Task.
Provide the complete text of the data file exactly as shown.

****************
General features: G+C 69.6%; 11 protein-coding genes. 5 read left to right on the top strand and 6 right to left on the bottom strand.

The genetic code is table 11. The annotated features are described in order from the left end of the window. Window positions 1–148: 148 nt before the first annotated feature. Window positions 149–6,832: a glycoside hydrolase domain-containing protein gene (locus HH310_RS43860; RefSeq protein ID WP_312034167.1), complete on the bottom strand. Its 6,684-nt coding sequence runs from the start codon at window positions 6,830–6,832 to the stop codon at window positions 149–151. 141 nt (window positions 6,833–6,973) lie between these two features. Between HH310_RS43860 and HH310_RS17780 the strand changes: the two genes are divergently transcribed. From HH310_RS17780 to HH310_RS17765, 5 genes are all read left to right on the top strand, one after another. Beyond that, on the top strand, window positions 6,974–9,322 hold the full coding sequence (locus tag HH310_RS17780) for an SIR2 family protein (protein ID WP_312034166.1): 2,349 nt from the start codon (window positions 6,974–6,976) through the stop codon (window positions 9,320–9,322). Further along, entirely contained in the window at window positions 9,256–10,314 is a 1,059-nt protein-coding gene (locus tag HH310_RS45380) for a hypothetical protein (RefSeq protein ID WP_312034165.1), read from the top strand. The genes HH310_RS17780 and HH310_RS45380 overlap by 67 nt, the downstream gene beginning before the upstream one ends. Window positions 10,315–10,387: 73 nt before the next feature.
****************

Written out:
General features: G+C 69.6%; 11 protein-coding genes. 5 read left to right on the top strand and 6 right to left on the bottom strand.

The genetic code is table 11. The annotated features are described in order from the left end of the window. Window positions 1–148: 148 nt before the first annotated feature. Window positions 149–6,832: a glycoside hydrolase domain-containing protein gene (locus HH310_RS43860; RefSeq protein ID WP_312034167.1), complete on the bottom strand. Its 6,684-nt coding sequence runs from the start codon at window positions 6,830–6,832 to the stop codon at window positions 149–151. 141 nt (window positions 6,833–6,973) lie between these two features. Between HH310_RS43860 and HH310_RS17780 the strand changes: the two genes are divergently transcribed. From HH310_RS17780 to HH310_RS17765, 5 genes are all read left to right on the top strand, one after another. Beyond that, on the top strand, window positions 6,974–9,322 hold the full coding sequence (locus tag HH310_RS17780) for an SIR2 family protein (protein ID WP_312034166.1): 2,349 nt from the start codon (window positions 6,974–6,976) through the stop codon (window positions 9,320–9,322). Further along, entirely contained in the window at window positions 9,256–10,314 is a 1,059-nt protein-coding gene (locus tag HH310_RS45380) for a hypothetical protein (RefSeq protein ID WP_312034165.1), read from the top strand. The genes HH310_RS17780 and HH310_RS45380 overlap by 67 nt, the downstream gene beginning before the upstream one ends. Window positions 10,315–10,387: 73 nt before the next feature.